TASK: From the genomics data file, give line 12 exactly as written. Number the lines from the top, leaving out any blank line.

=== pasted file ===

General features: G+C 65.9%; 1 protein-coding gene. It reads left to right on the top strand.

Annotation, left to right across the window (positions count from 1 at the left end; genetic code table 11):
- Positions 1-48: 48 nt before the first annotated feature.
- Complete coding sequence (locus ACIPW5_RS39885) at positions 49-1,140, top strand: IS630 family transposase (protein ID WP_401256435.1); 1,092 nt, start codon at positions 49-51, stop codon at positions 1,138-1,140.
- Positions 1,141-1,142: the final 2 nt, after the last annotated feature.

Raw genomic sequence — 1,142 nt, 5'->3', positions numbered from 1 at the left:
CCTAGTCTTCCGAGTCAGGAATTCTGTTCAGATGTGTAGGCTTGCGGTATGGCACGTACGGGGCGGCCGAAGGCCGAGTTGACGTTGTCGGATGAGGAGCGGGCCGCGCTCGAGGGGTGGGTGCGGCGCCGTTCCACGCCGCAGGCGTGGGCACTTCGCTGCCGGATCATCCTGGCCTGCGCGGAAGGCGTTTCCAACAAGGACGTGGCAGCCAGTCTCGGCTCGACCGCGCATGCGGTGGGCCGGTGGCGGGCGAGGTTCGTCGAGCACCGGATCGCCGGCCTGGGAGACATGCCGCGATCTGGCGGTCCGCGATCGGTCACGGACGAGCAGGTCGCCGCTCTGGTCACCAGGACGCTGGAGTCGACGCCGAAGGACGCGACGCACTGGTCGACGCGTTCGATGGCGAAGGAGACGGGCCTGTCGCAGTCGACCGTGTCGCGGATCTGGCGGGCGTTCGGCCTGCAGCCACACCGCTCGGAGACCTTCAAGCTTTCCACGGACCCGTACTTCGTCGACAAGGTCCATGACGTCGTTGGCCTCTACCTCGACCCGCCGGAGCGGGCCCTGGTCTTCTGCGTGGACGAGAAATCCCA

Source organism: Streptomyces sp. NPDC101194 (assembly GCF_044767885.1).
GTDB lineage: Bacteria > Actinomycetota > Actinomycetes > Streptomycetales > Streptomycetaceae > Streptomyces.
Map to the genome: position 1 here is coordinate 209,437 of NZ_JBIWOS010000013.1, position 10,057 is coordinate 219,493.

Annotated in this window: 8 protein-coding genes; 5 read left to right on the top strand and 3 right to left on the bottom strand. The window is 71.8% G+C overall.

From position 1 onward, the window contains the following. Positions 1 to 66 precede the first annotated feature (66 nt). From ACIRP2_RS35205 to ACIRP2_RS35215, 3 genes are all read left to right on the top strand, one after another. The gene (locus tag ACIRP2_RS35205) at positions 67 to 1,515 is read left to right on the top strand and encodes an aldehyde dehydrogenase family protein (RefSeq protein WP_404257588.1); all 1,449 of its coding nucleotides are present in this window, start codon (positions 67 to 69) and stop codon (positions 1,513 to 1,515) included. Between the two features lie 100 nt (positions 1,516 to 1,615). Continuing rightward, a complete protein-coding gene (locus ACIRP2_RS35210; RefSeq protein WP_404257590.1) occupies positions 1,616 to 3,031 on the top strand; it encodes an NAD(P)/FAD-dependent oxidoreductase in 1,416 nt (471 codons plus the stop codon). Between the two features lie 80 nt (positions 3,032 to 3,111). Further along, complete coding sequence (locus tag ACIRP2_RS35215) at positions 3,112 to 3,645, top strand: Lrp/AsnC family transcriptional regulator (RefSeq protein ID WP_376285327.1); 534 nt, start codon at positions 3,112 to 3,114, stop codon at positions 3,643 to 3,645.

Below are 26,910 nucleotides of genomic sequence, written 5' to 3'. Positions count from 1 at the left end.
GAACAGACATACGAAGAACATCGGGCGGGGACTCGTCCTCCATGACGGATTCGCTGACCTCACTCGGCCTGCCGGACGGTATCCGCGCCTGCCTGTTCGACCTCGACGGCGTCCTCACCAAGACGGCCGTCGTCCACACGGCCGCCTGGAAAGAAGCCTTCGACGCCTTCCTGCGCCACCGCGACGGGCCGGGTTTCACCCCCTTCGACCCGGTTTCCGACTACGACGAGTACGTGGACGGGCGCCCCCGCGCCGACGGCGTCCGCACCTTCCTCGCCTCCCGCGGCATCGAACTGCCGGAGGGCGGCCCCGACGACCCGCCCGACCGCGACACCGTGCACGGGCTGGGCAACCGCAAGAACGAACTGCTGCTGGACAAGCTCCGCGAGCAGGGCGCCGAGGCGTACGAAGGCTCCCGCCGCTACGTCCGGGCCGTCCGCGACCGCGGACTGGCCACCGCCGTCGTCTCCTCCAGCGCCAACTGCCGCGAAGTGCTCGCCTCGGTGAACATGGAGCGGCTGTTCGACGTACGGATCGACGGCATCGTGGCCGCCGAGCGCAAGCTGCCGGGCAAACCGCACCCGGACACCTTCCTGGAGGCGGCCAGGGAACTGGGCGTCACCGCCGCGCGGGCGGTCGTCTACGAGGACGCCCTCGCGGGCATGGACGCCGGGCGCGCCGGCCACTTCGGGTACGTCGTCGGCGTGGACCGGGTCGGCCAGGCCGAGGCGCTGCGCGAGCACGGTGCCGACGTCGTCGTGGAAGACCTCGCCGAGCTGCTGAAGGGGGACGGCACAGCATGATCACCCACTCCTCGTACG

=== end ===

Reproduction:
From position 1 onward, the window contains the following. Positions 1 to 66 precede the first annotated feature (66 nt). From ACIRP2_RS35205 to ACIRP2_RS35215, 3 genes are all read left to right on the top strand, one after another. The gene (locus tag ACIRP2_RS35205) at positions 67 to 1,515 is read left to right on the top strand and encodes an aldehyde dehydrogenase family protein (RefSeq protein WP_404257588.1); all 1,449 of its coding nucleotides are present in this window, start codon (positions 67 to 69) and stop codon (positions 1,513 to 1,515) included. Between the two features lie 100 nt (positions 1,516 to 1,615). Continuing rightward, a complete protein-coding gene (locus ACIRP2_RS35210; RefSeq protein WP_404257590.1) occupies positions 1,616 to 3,031 on the top strand; it encodes an NAD(P)/FAD-dependent oxidoreductase in 1,416 nt (471 codons plus the stop codon). Between the two features lie 80 nt (positions 3,032 to 3,111). Further along, complete coding sequence (locus tag ACIRP2_RS35215) at positions 3,112 to 3,645, top strand: Lrp/AsnC family transcriptional regulator (RefSeq protein ID WP_376285327.1); 534 nt, start codon at positions 3,112 to 3,114, stop codon at positions 3,643 to 3,645.